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Analyzing the QE Meltdown, Ex-Ante

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Correlation does not imply causation.

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MINYANVILLE ORIGINAL Last week I attended an investment conference in Memphis hosted by FTN Financial that catered to its vast depository institution clientele. The overriding theme of the presentations was how to manage your bank's portfolio in this low interest rate environment. I didn't agree with everything I heard, but overall, it was a very value-added experience.

After a night of sucking down beer and Rendezvous ribs, FTN's interest rate strategist Jim Vogel delivered a presentation titled Understanding Low Interest Rates, Supply and Demand for Credit in the US.

For the most part, it was the same story we've all heard about the debt bubble. Vogel goes through the basics of how we got to this point of low interest rates and then addresses whether this is a cyclical change or a structural one.
  • Real interest rates should be negative to reflect aversion to economic leverage and poor risk-adjusted results on other asset classes. Real rates follow debt demand, and the Fed isn't spurring appetites for new loans.
While I didn't disagree with his point of view and analysis of the deleveraging cycle, I jotted in my notes confirmation bias. He basically gave the room of bankers a good excuse for owning and buying the negative coupons his firm has been selling them because the market was rational.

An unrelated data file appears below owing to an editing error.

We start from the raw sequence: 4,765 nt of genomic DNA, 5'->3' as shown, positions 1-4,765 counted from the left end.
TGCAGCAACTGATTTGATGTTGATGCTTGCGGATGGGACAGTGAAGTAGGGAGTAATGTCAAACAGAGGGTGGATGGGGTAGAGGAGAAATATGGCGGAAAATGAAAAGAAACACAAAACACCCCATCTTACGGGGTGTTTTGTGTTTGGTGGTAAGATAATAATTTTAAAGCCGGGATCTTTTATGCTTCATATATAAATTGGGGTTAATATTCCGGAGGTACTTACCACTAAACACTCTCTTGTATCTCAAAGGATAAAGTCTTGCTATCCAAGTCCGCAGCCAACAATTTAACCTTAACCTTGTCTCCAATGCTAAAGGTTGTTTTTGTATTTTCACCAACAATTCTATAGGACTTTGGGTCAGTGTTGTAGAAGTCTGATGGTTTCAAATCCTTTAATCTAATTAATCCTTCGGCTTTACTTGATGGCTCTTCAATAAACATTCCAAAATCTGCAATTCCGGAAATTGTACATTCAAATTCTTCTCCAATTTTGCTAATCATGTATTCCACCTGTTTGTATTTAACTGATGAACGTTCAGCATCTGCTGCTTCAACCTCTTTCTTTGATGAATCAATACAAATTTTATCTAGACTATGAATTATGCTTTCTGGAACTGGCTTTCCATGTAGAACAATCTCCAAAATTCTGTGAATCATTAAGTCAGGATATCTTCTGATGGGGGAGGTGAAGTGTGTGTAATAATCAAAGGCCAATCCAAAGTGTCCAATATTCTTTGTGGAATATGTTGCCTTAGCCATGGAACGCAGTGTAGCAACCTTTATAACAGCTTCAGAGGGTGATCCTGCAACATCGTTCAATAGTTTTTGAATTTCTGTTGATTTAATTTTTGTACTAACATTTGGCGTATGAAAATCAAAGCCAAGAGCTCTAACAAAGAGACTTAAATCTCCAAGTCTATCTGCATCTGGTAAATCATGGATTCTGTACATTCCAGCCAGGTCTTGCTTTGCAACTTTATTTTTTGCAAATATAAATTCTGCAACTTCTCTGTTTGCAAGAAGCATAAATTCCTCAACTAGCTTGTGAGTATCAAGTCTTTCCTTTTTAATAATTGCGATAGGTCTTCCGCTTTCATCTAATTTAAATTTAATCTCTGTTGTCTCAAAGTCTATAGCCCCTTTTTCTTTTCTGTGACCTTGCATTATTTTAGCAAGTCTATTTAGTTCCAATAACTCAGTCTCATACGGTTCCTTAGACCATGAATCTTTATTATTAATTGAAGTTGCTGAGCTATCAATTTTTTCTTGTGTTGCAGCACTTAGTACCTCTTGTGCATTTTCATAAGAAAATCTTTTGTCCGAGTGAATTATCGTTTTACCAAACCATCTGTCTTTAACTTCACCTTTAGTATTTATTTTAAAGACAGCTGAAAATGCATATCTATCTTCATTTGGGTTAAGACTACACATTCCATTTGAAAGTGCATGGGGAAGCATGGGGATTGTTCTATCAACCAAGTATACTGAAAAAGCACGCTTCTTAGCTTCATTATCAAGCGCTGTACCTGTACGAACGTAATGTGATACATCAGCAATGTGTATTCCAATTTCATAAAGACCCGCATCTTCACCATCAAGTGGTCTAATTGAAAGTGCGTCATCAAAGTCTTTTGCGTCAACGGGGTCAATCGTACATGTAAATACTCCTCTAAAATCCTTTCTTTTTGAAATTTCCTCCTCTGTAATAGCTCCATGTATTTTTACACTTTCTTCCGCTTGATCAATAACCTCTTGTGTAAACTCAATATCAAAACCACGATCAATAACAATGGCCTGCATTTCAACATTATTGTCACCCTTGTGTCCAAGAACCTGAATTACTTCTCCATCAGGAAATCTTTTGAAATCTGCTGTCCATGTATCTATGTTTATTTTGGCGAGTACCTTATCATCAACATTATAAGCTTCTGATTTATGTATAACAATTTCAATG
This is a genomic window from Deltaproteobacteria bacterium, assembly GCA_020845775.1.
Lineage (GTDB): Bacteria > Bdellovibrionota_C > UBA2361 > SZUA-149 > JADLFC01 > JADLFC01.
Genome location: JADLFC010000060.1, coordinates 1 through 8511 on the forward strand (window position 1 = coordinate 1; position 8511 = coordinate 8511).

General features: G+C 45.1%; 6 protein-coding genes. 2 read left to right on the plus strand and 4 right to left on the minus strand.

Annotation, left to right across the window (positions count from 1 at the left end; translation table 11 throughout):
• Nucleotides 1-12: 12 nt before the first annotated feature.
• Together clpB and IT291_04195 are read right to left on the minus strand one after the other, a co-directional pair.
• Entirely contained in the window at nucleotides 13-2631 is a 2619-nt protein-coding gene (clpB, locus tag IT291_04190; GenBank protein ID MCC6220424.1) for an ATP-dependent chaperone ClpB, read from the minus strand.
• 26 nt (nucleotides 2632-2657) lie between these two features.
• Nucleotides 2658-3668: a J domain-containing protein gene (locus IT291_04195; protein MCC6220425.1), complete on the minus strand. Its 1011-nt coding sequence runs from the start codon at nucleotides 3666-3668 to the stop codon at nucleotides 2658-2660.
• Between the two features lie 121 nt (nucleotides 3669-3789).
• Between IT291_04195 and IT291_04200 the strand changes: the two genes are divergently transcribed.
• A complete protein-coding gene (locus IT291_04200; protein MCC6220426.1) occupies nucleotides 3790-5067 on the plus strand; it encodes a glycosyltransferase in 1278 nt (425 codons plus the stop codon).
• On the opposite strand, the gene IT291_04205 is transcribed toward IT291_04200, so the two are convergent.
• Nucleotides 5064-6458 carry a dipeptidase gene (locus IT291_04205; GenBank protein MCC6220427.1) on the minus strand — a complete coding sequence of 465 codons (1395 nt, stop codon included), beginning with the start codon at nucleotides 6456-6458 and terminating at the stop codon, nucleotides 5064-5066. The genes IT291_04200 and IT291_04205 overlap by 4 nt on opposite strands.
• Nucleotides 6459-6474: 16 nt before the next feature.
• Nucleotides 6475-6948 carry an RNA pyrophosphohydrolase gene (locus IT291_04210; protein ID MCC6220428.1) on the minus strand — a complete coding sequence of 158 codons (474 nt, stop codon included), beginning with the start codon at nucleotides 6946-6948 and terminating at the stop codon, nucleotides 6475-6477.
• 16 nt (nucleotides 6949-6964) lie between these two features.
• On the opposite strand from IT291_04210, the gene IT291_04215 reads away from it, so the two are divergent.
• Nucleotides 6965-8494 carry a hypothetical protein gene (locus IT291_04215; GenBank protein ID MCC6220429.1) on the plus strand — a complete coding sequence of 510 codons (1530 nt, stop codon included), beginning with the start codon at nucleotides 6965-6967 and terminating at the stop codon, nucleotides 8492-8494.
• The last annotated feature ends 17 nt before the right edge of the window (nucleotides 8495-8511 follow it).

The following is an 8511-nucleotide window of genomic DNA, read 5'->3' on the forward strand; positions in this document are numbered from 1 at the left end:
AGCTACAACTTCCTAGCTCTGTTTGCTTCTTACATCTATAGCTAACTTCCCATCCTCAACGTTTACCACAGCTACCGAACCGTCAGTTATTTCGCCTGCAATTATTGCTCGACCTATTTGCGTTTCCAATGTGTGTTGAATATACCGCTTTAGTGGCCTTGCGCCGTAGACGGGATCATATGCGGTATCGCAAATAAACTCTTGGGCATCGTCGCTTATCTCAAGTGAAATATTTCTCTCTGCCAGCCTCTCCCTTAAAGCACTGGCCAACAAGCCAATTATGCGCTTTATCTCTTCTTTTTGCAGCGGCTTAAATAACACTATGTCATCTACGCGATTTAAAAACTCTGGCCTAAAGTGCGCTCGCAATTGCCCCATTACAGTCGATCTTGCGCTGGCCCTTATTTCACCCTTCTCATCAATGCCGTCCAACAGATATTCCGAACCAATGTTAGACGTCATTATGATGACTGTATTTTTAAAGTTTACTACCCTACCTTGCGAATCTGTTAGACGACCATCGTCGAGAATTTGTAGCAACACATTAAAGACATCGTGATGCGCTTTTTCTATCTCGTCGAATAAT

This was an exercise in ex post analysis. Vogel's conclusion was based on what had already happened. Like in the bullet above, explaining the demand for negative coupons was based on the results of returns on other assets. Right, but that's after the fact.

As an investor, I don't want to know why something is priced the way it is today. I want to know what is going to change price in the future. You can't define the risk/reward of buying and holding an asset based on what has caused the price you are paying; you have to define it by what variables will drive the price going forward. In order to anticipate price, you have to identify what risks are not currently discounted but what could be discounted.

Wall Street and Fed policymakers can't handle this concept, and that is why they are prone to blowing up your portfolio. Their models are a function of ex post analysis. They extrapolate data that has already been reported into the future based on past trends or similar past relationships. However, one of the biggest mistakes investors make is interpreting cause and effect in the market. It's easy to draw correlations to explain market behavior, but just because something appears to be related or was in the past does not mean that it is or will be in the future. Correlation does not imply causation.
No positions in stocks mentioned.
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